I have long been a big fan of Tecmo’s Deception: Invitation to Darkness. Despite having one of the more unusual titles of its day (more often than not, people I knew who played this simply referred to it as Deception), but more than that it was a unique game both in the role you played and the mechanics.
The timing to revisit this game seems perfect, given we we reviewed Deception IV when it released on PS3 and Vita, and the game is receiving an updated release for PlayStation 4 soon. So what about the original game so piqued my interest? For one, it was a very dark and brooding game that cases you into the role of a character who was unjustly brought to death, and with his last breath begged for the power to not only survive but to gain revenge against those who wronged you.
While revenge is not an unusual narrative aspect to a video game, the way it was executed in Deception certainly felt more sinister than most titles. Satan’s Messenger, Astarte, brings you to Castle of the Damned where you are given the power you asked for, and a chance at second life, but in exchange you are tasked with calling Satan to this world.
The story is not terribly deep, with some references to a fiance Fiana and your brother Yurias who turns out to be the reason you are in this mess in the first place. The real focus of Deception is in the characters who come to your house. These people are all lured to the house for a variety of reasons. Some of them simply had the horror-story-esque ill-fortune to arrive on a stormy night while looking for shelter, while others are seeking rare magic that may aid them in healing a sick family member or others might be knights looking to do away with your evil.
Enemies start simply enough, mostly plodding about passages randomly until they catch sight of you. Your character has no means of actually defending himself directly – you use traps and summoned creatures to do the dirty work for you. The traps will be your primary means of getting the job done and come in a handful of upgradable flavors such as dealing damage (spikes, large boulders) to trying to contain your victim (cages, cranes). Generally the damaging traps have a higher rate of success, and you want to use these to soften up and slow down your victims before capturing them. I usually found myself using narrow passages filled with wall mounted spike traps to do most of the damage.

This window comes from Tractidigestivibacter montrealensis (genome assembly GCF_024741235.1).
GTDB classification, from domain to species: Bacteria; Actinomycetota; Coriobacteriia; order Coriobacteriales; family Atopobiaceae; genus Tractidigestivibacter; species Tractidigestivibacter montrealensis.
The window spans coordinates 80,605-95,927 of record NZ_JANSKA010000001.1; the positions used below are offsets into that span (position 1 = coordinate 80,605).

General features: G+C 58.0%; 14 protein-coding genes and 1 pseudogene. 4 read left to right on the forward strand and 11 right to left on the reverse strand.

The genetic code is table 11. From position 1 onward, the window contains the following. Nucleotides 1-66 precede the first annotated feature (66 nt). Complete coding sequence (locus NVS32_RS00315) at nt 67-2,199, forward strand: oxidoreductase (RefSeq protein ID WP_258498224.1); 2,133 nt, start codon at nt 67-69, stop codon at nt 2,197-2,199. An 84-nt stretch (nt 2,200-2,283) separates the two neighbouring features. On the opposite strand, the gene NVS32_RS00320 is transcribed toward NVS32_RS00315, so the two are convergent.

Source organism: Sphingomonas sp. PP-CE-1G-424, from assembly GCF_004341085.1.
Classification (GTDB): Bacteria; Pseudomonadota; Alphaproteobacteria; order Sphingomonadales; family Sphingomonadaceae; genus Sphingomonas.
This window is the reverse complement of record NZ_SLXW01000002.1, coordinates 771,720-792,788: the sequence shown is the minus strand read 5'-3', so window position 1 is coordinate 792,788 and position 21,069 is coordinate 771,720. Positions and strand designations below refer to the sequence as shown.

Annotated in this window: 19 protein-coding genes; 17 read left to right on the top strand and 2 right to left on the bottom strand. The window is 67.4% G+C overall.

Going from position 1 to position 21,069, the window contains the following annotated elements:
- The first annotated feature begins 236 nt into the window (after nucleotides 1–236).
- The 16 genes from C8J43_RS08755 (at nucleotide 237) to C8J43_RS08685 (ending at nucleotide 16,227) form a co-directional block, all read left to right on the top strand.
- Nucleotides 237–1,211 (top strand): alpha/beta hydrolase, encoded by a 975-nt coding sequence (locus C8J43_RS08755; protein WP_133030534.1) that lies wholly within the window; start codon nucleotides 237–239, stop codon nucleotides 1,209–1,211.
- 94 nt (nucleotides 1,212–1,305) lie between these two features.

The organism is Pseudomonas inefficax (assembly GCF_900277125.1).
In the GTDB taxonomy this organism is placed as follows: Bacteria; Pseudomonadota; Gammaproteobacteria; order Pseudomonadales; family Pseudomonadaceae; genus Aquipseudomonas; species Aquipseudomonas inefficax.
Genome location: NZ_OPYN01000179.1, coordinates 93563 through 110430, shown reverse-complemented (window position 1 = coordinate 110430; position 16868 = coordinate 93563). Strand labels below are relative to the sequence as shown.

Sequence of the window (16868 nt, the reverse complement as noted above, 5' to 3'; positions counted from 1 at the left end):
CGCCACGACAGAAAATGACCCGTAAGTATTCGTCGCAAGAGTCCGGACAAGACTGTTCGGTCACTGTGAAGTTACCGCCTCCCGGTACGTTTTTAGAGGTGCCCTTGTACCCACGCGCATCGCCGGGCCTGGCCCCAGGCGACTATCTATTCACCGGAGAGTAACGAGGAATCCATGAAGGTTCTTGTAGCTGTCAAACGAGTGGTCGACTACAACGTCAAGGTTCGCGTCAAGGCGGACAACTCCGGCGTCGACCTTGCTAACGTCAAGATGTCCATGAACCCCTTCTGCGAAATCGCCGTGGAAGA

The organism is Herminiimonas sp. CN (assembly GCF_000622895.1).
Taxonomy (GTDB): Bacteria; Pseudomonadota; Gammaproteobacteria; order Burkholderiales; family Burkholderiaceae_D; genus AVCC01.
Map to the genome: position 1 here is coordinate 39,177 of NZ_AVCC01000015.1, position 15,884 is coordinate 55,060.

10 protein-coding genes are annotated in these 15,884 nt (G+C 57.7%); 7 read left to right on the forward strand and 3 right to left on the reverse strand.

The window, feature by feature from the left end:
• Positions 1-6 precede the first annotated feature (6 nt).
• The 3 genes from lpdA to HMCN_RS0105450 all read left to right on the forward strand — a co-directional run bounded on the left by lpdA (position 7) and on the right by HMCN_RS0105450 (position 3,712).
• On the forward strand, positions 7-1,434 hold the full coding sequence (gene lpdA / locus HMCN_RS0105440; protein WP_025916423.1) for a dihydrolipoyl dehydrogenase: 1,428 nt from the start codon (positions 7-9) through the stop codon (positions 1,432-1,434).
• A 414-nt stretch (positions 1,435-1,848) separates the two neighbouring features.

If you capture the person and take their soul (the harder of the two options, but more rewarding), you gain magic points. If you kill the victim, you then get gold. Both have their uses as you can unlock new items, upgrade existing ones and even use the bodies of the fallen to create horrific summoned monsters to do your bidding during combat.
Some of the invaders will seek to kill you no matter what, pushing the conflict to the end of one of you. Some when spooked or injured will try to leave the house. There were times I simply decided to let people leave – doing so meant lost opportunity for gold or magic points, but these interactions would sometimes impact the story in small ways in later chapters, culminating in a handful of slightly different endings.
Movement around the castle is all handled in a 3D rendered way visually. The music was relatively simple but it did the job, adding a sense of foreboding to the already dark storyline. Deception was a flawed game, with really basic AI, but the mesh of RPG elements and trapping enemies was thoroughly addicting (as evidenced by other popular and similar games over the yes such as Orcs Must Die! and Dungeon Defenders). It was a game that was frequently picked up and played by my roommates or when friends came over. By today’s standards the graphics, music and AI are a bit clumsy, but it still made for a very unique gaming experience that stuck with me over the years and has created a spot in my heart for the series going forward.
Article by Nick